Statute of Limitations

Second Circuit

Haynes v. The Hartford Life and Accident Insurance Co., No. 318CV378MADDEP, 2018 WL 5253051 (N.D.N.Y. Oct. 22, 2018) (Judge Mae A. D’Agostino).  The court granted Defendants’ motion to dismiss on the basis that Plaintiff’s action is time-barred by the contractual limitations period.  The certificate of insurance for the life and accident insurance benefits provides that legal action cannot be taken “more than 3 years after the date Proof of Loss is required to be furnished according to the terms of The Policy.”  Here, Plaintiff became disabled in August 2013, he applied for the Waiver of Premium benefit on January 14, 2014, Hartford upheld the denial on appeal on April 8, 2015, and Plaintiff filed the lawsuit on March 27, 2018.  The court determined that “the proof-of-loss provision and limitations provision bar any legal action brought more than three years and 90 days after Plaintiff’s last working day,” or late 2017.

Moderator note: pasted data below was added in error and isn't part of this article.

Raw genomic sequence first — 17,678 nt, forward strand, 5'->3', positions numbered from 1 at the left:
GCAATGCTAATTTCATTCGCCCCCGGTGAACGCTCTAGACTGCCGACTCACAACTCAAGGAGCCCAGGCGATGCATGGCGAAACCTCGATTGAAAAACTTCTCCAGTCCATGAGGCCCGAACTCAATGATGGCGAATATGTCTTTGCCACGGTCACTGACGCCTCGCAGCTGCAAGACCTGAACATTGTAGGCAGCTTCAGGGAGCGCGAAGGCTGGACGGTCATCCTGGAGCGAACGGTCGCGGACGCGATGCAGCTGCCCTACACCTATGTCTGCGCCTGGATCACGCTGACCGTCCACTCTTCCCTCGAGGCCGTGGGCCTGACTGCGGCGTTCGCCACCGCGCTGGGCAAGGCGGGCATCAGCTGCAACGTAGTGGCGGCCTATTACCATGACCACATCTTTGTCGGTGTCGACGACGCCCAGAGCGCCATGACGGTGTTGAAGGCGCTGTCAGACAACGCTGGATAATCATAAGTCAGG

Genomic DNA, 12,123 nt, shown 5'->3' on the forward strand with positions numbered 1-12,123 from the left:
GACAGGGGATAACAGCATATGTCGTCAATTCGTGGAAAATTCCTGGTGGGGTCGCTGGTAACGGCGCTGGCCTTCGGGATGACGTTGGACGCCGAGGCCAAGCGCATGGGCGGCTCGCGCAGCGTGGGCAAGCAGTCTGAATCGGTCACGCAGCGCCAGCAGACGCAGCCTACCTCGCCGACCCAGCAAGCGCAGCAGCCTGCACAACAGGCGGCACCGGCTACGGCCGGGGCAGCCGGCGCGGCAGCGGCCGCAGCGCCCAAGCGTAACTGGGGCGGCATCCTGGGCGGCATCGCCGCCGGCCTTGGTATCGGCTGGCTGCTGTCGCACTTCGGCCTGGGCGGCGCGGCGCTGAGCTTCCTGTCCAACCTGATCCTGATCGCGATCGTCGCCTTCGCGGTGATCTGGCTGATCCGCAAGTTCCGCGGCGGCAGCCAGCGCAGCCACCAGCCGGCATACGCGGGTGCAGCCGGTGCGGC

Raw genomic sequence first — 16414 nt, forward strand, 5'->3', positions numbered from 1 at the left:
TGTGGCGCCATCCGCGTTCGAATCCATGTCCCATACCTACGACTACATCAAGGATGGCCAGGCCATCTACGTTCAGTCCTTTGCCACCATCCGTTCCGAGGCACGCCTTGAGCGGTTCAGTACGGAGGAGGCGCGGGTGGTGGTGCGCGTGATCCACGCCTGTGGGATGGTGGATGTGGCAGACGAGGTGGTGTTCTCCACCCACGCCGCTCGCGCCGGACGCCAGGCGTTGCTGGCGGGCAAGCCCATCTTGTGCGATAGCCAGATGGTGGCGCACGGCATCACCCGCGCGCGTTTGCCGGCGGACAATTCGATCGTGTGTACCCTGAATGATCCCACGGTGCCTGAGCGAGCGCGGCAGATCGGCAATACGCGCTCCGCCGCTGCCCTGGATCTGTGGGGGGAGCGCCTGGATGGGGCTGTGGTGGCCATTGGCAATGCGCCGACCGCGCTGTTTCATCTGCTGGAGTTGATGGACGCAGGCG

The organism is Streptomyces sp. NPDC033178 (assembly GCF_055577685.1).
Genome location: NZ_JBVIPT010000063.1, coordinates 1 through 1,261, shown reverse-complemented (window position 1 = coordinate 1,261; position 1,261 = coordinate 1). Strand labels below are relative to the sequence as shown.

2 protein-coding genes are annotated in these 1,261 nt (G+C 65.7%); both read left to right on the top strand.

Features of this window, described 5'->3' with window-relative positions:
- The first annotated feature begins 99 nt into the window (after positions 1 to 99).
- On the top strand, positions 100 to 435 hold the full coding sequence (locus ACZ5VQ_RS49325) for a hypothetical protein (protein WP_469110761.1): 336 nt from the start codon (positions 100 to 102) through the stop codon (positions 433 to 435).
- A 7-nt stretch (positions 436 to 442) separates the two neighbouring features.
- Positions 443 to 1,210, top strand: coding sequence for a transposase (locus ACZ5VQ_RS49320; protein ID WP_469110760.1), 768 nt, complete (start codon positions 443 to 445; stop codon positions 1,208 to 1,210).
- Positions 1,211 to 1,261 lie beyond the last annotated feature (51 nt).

Tenth Circuit

D.K., K.K. & A.K. v. United Behavioral Health & Alcatel-Lucent Medical Expense Plan for Active Management Employees, No. 2:17-CV-01328, 2018 WL 5281467 (D. Utah Oct. 24, 2018) (Judge Dale A. Kimball).  The court denied Defendants motion for a court order dismissing Plaintiffs’ claims on the grounds of improper venue, or in the alternative to transfer this action to the United States District Court for the District of New Jersey pursuant to 28 U.S.C. § 1404(a). The court determined that venue is proper in Utah because UBH can be found in this forum.  Due process under the Fifth Amendment is satisfied where UBH maintained a P.O. Box address in Utah and directed Plaintiffs to send their claims to that address.  Since this is an ERISA case where the scope of the court’s review is generally limited to the Record typically produced by Defendants in electronic format, there is no significant inconvenience.

Your ERISA Watch authored by Michelle L. Roberts, Esq., Partner